So You Want to Build a PC: Introduction

One of the most common comments I get (especially on Twitter) is "help! I want to build a PC but I have no idea where to start!" My original thought was to do one post documenting the build process, but I believe that more value will be had if I break the post into a series of posts. This way, I can go over more things in much more detail. So, that said, I will start to post individual articles under the title "So You Want to Build a PC" or SYWTBAPC for short. Let's get started!

The first thing you want to consider when planning a PC build is your use case. Do you want a high-end gaming PC, smooth VR experiences, quick compile times, or heavy rendering capabilities? I tend to build high-end gaming PCs, so the majority of the discussion in my posts will be around gaming PCs of any budget. Higher end gaming PCs also lend well to better VR experiences, but if you're looking for a different use case, you may want to do some additional research on your own!In addition, you also want to consider what you really need. Not everyone needs top-of-the line hardware to get the experience they want! With gaming in particular, you want to consider the kinds of games you're playing – pixel games and older games won't need a top of the line graphics card, for example. Most new games won't even need the best graphics card out there to get a good experience. In my own build, I love to play new games on ultra graphics (the highest setting) on an ultrawide monitor. This requires a lot better hardware than if I was playing on a lower setting, or on a smaller monitor, or both! My 1080ti was still holding it's own, and I really didn't have to upgrade to the 2080ti – but I wanted to, because, shiny! That's totally okay – if you have the budget and make the informed choice to do so.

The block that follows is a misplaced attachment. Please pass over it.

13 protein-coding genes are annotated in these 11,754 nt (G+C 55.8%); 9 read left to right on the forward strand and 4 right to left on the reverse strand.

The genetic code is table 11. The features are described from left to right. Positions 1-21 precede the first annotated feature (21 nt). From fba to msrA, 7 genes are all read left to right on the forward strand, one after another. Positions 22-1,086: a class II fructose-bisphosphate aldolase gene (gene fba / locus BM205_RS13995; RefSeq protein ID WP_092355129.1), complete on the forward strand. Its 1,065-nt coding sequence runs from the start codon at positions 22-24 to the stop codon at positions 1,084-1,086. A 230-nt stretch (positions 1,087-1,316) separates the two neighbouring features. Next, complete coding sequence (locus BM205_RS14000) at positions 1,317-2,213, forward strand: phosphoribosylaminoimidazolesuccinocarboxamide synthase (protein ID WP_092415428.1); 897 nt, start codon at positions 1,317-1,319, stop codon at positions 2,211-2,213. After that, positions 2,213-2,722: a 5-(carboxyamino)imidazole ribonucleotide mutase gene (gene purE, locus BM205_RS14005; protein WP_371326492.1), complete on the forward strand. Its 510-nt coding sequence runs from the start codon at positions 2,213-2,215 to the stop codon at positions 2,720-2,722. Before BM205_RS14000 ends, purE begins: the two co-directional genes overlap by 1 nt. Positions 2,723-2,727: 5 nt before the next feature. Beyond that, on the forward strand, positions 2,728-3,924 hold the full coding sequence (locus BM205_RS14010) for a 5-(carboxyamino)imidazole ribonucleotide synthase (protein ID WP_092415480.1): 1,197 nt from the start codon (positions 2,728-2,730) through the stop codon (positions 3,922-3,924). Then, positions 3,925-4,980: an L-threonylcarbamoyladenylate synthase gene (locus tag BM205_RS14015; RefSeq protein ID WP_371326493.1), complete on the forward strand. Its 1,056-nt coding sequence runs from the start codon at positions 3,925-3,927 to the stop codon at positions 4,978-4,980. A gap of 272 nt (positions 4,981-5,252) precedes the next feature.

While considering your use case and what's reasonable for what you need, you also want to consider aesthetics during the planning stage. Building for aesthetics is slightly different (and often more expensive) than doing a basic black-box build. If your PC won't be displayed on your desk, then you can probably ignore color-coding components and all the design decisions that go into an aesthetic build. If you do want to do an aesthetic build, decide on a color scheme first. Some colors are more difficult than others to get into a PC build (for example, pink is difficult to find), so consider that you may have to source custom parts to get the effect you want. My build is mainly white and black, with a few custom-made pink components, for example. Some other things to consider when building for aesthetics are: tempered glass panels versus acrylic on your case (tempered glass will be more expensive, but usually looks cleaner), a modular power supply (this will enable you to only use the cables you need – easier cable management and you can swap them for aftermarket cables, too!), and if you want RGB lighting or not. For aesthetic builds, I usually have some RGB lighting so I can see all my hard work – but I set it to white for a cleaner final effect. I recommend checking out build videos on YouTube to get some inspiration, and I'll link to a few channels at the end of this post!

All of these planning considerations will need to have one common thing guiding them: your budget. You may need to make concessions and tradeoffs if your budget is not unlimited (as many of them are not!). If you're on a tighter budget, I recommend not spending money on aesthetics. At the end of the day, you're building this computer to use it – looking pretty is just a side benefit. If you have the extra budget and want to do an aesthetic build, go for it! But, as I mentioned before, informed decisions are the best ones. If you've completely ruled out an aesthetic build and still have a tight budget, it's possible to get good parts that will run most games well, so don't worry!

Looking Ahead

The rest of my So You Want to Build a PC series will include articles on:

Resources

YouTube Channels

Other Resources